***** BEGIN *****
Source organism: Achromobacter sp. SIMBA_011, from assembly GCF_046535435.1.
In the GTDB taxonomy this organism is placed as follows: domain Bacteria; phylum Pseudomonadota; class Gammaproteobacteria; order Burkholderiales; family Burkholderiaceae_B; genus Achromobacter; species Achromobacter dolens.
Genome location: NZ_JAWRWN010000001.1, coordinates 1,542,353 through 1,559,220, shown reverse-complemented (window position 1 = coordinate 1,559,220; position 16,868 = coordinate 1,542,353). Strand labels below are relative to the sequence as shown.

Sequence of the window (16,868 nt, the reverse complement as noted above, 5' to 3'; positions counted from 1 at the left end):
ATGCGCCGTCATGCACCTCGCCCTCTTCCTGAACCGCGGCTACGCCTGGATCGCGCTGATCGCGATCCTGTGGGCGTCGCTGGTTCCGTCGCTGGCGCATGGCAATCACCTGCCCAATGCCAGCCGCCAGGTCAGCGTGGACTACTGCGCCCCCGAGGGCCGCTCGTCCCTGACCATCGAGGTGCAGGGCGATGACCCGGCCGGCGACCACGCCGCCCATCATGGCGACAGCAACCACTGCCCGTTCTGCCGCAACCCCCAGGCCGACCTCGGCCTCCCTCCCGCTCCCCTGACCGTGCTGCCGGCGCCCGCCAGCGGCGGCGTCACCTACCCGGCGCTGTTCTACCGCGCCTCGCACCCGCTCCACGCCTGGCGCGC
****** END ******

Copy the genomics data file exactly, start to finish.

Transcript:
Source organism: Achromobacter sp. SIMBA_011, from assembly GCF_046535435.1.
In the GTDB taxonomy this organism is placed as follows: domain Bacteria; phylum Pseudomonadota; class Gammaproteobacteria; order Burkholderiales; family Burkholderiaceae_B; genus Achromobacter; species Achromobacter dolens.
Genome location: NZ_JAWRWN010000001.1, coordinates 1,542,353 through 1,559,220, shown reverse-complemented (window position 1 = coordinate 1,559,220; position 16,868 = coordinate 1,542,353). Strand labels below are relative to the sequence as shown.

Sequence of the window (16,868 nt, the reverse complement as noted above, 5' to 3'; positions counted from 1 at the left end):
ATGCGCCGTCATGCACCTCGCCCTCTTCCTGAACCGCGGCTACGCCTGGATCGCGCTGATCGCGATCCTGTGGGCGTCGCTGGTTCCGTCGCTGGCGCATGGCAATCACCTGCCCAATGCCAGCCGCCAGGTCAGCGTGGACTACTGCGCCCCCGAGGGCCGCTCGTCCCTGACCATCGAGGTGCAGGGCGATGACCCGGCCGGCGACCACGCCGCCCATCATGGCGACAGCAACCACTGCCCGTTCTGCCGCAACCCCCAGGCCGACCTCGGCCTCCCTCCCGCTCCCCTGACCGTGCTGCCGGCGCCCGCCAGCGGCGGCGTCACCTACCCGGCGCTGTTCTACCGCGCCTCGCACCCGCTCCACGCCTGGCGCGC